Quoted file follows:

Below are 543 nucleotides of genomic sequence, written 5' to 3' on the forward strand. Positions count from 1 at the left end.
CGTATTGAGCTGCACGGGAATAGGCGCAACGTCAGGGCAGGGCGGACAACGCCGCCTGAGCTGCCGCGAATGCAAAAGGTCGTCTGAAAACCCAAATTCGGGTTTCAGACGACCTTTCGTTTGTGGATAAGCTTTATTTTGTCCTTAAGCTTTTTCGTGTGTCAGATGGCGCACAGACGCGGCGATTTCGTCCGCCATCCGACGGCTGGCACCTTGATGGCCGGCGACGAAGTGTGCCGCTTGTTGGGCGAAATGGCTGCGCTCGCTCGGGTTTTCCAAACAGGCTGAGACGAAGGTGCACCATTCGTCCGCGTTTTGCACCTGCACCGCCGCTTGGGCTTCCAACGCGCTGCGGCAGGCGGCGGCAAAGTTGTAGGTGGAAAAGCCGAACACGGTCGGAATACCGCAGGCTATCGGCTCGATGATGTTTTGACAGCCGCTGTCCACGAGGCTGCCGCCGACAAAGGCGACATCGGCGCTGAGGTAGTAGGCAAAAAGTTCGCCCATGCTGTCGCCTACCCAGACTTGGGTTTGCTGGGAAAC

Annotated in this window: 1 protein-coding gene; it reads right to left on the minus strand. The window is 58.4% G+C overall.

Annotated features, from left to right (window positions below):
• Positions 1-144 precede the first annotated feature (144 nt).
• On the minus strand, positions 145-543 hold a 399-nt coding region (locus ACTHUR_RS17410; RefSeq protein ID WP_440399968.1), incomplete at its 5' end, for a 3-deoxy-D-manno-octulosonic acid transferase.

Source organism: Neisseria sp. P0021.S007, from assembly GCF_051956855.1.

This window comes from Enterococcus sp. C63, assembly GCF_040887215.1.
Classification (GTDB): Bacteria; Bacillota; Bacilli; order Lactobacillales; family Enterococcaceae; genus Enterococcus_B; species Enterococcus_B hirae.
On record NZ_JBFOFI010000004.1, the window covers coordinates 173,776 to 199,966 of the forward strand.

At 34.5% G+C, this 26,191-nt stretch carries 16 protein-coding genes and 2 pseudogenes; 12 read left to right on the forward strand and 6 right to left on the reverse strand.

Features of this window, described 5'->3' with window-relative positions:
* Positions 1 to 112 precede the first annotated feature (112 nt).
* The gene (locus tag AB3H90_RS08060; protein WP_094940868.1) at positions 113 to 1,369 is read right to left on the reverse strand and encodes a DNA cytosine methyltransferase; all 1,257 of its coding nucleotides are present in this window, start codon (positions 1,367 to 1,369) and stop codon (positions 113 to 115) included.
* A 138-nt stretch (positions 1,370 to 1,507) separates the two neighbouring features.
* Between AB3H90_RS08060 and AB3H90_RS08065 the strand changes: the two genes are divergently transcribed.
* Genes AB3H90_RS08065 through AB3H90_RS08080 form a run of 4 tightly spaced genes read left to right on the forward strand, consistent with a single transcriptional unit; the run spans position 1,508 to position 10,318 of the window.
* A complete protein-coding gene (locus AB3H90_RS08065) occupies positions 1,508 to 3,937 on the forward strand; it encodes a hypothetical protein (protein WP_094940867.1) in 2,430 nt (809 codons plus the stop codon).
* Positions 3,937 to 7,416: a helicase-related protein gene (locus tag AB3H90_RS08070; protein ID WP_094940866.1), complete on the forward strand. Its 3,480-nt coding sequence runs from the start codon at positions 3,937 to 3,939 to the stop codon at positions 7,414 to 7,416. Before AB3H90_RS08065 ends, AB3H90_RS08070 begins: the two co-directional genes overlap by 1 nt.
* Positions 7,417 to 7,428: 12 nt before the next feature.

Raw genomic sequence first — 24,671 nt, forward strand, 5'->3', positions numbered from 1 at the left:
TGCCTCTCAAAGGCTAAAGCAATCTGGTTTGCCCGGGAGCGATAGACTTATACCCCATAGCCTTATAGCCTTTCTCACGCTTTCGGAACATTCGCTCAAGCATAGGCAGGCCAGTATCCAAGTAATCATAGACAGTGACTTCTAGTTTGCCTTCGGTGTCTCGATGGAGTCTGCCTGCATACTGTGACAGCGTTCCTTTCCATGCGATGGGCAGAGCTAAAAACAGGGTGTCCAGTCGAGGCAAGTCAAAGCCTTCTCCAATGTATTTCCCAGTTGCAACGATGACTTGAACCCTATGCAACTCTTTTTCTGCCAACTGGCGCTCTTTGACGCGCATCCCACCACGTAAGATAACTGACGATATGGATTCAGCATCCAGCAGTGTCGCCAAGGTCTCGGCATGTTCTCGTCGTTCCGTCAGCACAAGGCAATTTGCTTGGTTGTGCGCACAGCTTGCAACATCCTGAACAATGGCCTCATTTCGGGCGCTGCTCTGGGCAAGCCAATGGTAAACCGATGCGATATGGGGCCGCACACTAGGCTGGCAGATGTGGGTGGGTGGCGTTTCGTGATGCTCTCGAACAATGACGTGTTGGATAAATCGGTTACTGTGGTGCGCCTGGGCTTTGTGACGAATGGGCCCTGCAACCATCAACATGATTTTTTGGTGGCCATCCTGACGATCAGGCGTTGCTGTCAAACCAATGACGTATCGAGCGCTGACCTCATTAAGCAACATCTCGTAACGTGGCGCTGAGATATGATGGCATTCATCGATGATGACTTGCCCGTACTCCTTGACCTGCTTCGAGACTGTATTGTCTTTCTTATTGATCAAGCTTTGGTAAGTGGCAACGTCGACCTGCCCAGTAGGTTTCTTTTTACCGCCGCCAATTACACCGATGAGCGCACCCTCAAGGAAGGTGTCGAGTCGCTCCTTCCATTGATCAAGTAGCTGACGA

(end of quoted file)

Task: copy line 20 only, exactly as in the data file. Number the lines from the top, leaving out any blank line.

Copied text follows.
* Positions 7,417 to 7,428: 12 nt before the next feature.